Asking for What You Want: Lessons from the NAWMBA Conference
This yearâ€™s National Association of Women MBAs (NAWMBA) annual conference was held in Stamford, CT. The official theme was Connecting with Confidence, but the message I took away was much more profound than some well-worn networking tips and tricks.
Jodi Glickman– author, entrepreneur, and professional coach- spoke at one of the sessions during the first day of the conference. She discussed how important it is to believe in yourself and your capabilities, to have conviction when you speak, and to ask for what you want.
â€śItâ€™s better to be smart and wrong than silent.â€ť â€“ Jodi Glickman
â€śBe transparent, genuine, honest. Have fortitude,â€ť she encouraged a room full of current MBAs and recent graduates who are trying to navigate the corporate world while also balancing the lifestyle and expectations faced by typical 30-somethings.
At any reputable MBA program around the world, youâ€™ll sit in class and youâ€™ll learn how to crunch the numbers and make strategic decisions to move your company forward. I can write a business plan, assess a cash flow statement, and make a pitch to investors. What Iâ€™m less comfortable with is asking for what I want â€“ in work, at home, in life. No one teaches you how to appear in control and self-assured while youâ€™re chasing your dreams. No one tells you how to have it all.
Donâ€™t get me wrongâ€¦ not one of the speakers at this conference has the magic recipe for a well-balanced life. No one claimed to have a fulfilling career, the perfect family, and a fun social life.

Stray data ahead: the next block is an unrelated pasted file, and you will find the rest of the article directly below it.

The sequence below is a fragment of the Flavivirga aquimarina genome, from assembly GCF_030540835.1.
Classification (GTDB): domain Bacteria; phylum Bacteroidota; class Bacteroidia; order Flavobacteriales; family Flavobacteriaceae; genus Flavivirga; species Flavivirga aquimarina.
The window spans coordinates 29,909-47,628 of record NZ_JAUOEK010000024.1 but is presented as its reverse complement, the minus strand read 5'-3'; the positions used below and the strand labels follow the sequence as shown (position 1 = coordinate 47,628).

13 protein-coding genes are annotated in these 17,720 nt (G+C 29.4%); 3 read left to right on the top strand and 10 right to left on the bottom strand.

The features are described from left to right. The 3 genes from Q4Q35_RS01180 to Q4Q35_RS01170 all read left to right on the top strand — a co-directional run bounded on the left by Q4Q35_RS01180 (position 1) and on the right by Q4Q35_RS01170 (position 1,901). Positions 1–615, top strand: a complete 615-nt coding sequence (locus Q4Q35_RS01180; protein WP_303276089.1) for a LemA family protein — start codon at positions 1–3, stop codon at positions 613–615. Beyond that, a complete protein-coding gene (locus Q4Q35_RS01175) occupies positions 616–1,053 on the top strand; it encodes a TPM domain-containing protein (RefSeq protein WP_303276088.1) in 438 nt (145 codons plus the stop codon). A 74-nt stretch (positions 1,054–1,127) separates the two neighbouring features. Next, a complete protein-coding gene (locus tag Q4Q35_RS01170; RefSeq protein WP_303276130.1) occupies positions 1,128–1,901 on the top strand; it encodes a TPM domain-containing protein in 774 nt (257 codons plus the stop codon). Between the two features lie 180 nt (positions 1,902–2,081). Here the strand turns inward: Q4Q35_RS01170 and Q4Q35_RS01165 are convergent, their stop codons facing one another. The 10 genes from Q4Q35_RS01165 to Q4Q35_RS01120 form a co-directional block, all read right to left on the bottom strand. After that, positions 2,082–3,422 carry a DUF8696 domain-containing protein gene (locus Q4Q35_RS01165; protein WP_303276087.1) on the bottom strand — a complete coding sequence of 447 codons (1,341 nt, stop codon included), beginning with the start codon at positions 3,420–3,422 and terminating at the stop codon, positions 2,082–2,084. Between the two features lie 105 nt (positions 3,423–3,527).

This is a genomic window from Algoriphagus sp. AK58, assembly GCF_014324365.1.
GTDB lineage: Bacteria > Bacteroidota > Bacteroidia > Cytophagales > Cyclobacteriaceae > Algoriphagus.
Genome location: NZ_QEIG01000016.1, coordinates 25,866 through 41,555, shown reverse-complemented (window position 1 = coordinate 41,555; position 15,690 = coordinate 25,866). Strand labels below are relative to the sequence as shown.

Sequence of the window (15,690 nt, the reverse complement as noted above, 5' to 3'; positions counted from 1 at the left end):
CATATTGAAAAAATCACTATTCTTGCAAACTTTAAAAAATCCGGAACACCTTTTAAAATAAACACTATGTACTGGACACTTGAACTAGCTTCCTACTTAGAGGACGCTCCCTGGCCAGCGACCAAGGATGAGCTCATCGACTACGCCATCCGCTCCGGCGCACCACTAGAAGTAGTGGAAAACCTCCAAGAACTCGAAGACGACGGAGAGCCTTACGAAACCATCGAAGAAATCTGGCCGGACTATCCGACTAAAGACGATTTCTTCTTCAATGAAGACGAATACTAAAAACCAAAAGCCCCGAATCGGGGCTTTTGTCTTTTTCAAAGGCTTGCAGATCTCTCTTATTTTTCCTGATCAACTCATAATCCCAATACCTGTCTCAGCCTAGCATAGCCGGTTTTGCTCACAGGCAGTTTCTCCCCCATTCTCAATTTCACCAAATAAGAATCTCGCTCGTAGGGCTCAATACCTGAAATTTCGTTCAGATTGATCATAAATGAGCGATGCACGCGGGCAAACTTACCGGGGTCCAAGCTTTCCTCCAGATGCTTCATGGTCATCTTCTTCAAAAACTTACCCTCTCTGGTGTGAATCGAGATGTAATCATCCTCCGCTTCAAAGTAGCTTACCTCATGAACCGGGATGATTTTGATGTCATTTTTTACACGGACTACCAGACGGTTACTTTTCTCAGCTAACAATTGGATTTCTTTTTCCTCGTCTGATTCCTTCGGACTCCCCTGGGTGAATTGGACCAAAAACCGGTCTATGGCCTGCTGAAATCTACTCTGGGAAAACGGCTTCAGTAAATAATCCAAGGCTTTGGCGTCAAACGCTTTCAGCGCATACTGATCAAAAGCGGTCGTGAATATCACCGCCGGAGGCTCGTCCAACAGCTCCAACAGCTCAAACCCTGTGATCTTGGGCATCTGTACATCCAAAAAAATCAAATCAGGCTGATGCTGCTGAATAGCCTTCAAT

In fact, one of the most eye opening remarks from the conference was that we shouldnâ€™t expect it! Sure, we can be fulfilled in all parts of our lives, but probably not all at the same time. And why do we expect it to be that way?
This conference was filled with smart, passionate, driven women. But none of them have the answers to this seemingly impossible goal. The most humbling and useful piece of advice I got while I was there: Ask for what you want. If you want a raise, go ask for it. If you want to be on a new project, figure out a way to make it happen. If you want your personal life to change in some way, then change it. And have reasons to back up your requests. And if you donâ€™t get what you think youâ€™ve earned, thenÂ move on to the next adventure.
Thereâ€™s no single way to live a fulfilling life as a professional woman in the corporate world. You have to find your own way. And you will never forge that path if you donâ€™t speak up.
Now itâ€™s time for me to go start asking for what I want.
I want to thank the Babson Affinity Scholarship and CWEL for helping me attend this conference as part of their leadership initiatives.